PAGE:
China just devalued the Yuan, setting it at 6.4 to the US Dollar, its lowest in four years.
Thus rings another cannon blast in the currency war unfolding in today’s world economy.
The foreign exchange market is always a zero-sum game. One currency always has to win against another. A currency can only rise or fall in value relative to another going in the opposite direction. And in the present global economic climate, most countries want to boost exports and grab a bigger share of international trade by devaluing their currency. Everyone wants to go in the same direction. But since a country can only devalue its currency by conversely increasing the value of another, we are now in the present wartime scenario of the currency markets.
In a currency war, however, everyone actually risks losing something.
We can look back in history – to the 1930s – when a currency war also erupted in the world. At that time, then United States President Franklin Delano Roosevelt confiscated gold and authorized the immediate devaluation of the US Dollar by 69%. Prior to that, countries like Japan, New Zealand, Britain and France had also already left the gold standard and were devaluing their currencies to stimulate their exports. After the United States, the Swiss, the Chinese and the Dutch also followed suit in devaluing their currencies. Back and forth, those nations’ economic policies went against each other. Each nation inching to pull one over the other. That currency war was eventually resolved – by World War II.
Fast forward to today. The United States began printing money in a frenzy in 2008 in order to arrest the economic collapse caused by a bursting housing bubble. In effect, the US was significantly devaluing its currency by doing so. Brazil was enraged at this, and decried how the western economies had defrauded it in trade. The European continent, not to be outdone, also began its quantitative easing measures as a means of solving the economic crises that beset it. Japan then followed. And then China. In a currency war, each country trying to outmaneuver the rest. Everyone going back and forth on their wins and losses. But ultimately, everyone is bound to suffer net losses in trade.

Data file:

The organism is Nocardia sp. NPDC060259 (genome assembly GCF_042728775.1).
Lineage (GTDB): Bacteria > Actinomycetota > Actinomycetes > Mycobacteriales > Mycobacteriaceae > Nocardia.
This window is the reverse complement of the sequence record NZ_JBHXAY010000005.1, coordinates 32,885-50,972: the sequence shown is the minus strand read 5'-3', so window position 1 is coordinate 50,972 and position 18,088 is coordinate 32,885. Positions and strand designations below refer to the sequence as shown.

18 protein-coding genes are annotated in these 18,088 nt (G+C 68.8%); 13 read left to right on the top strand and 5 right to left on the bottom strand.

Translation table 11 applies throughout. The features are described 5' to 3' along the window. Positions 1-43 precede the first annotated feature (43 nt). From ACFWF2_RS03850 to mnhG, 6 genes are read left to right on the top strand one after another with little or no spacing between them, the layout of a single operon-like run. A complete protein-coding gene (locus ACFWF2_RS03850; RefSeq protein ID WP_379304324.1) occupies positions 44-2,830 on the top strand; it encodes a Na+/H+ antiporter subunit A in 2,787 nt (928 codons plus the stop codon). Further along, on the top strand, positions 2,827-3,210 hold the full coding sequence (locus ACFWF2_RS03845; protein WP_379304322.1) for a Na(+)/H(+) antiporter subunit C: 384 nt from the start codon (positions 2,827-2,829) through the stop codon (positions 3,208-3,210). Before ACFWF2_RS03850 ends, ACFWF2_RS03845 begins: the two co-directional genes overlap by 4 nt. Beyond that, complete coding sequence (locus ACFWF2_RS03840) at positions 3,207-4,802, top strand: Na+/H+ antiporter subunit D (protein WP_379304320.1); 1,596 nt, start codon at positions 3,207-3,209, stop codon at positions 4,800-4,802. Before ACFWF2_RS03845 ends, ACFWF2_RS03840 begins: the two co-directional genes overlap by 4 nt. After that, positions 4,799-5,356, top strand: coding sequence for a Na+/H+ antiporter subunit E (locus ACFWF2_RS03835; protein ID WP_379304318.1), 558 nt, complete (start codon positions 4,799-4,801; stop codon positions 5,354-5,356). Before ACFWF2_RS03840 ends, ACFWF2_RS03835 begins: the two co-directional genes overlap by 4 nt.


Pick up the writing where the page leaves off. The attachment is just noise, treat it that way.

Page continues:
How does an individual protect himself in a currency war?
Don’t be limited to onshore investments (advice I learned from lom). Some economists are predicting a collapse of the US Dollar within 2016. If an American has one hundred percent of his asset holdings denominated in US Dollars, he is bound to lose everything he has should such a collapse occur. However, if the individual holds his assets in different currencies, he is hedged against a significant drop in the value of the US Dollar. Our current global economy is characterized by highly interconnected markets and greater accessibility to all those markets. Innovations in the bond, equity and foreign exchange markets have also increased the options available to investors. An investor can and should spread his eggs across many and varied baskets especially since diversification is possible now, more than ever. Hedge funds also offer many possibilities not only to be protected but to also even profit from the collapse of a currency such as the US Dollar. Foreign mutual funds invested in foreign bonds, currencies and gold are also another investment option.
Keep assets as liquid as possible. If one’s portfolio is tied up in real estate or art that require a longer turn-around time, he might not be able to quickly respond and adapt to sudden changes in market conditions. Having liquid assets makes an investor more mobile and enables him to shift his assets from one class, market or geographic location to another.
Hold some investments in gold (or similar precious metals). Gold has always been considered the reserve currency when all other reserve currencies fail. This is primarily because no one can create gold by fiat. It has a fixed and limited supply, contrary to the currencies we have today, which can be set and reset by governments at whim. At the same time, gold has shown itself to have an inverse relationship with the US dollar through history. Investors run to gold in times of market uncertainty as it has proven itself as a reliable store of value time and time again.
China recently revealed that it has been quietly hoarding gold reserves since 2009, to the tune of an average 100 metric tons per year. Although analysts anticipating a possible rate hike by the United States Federal Reserve are not so bullish on the price of gold, some investors, like the People’s Bank of China, continue to build their stockpile of gold as a means of diversifying their portfolios.
In summary, the ravages of a currency war on nations’ economies may be inevitable, but individual entities can still take precautionary measures that will help them survive and even thrive under such harsh economic conditions.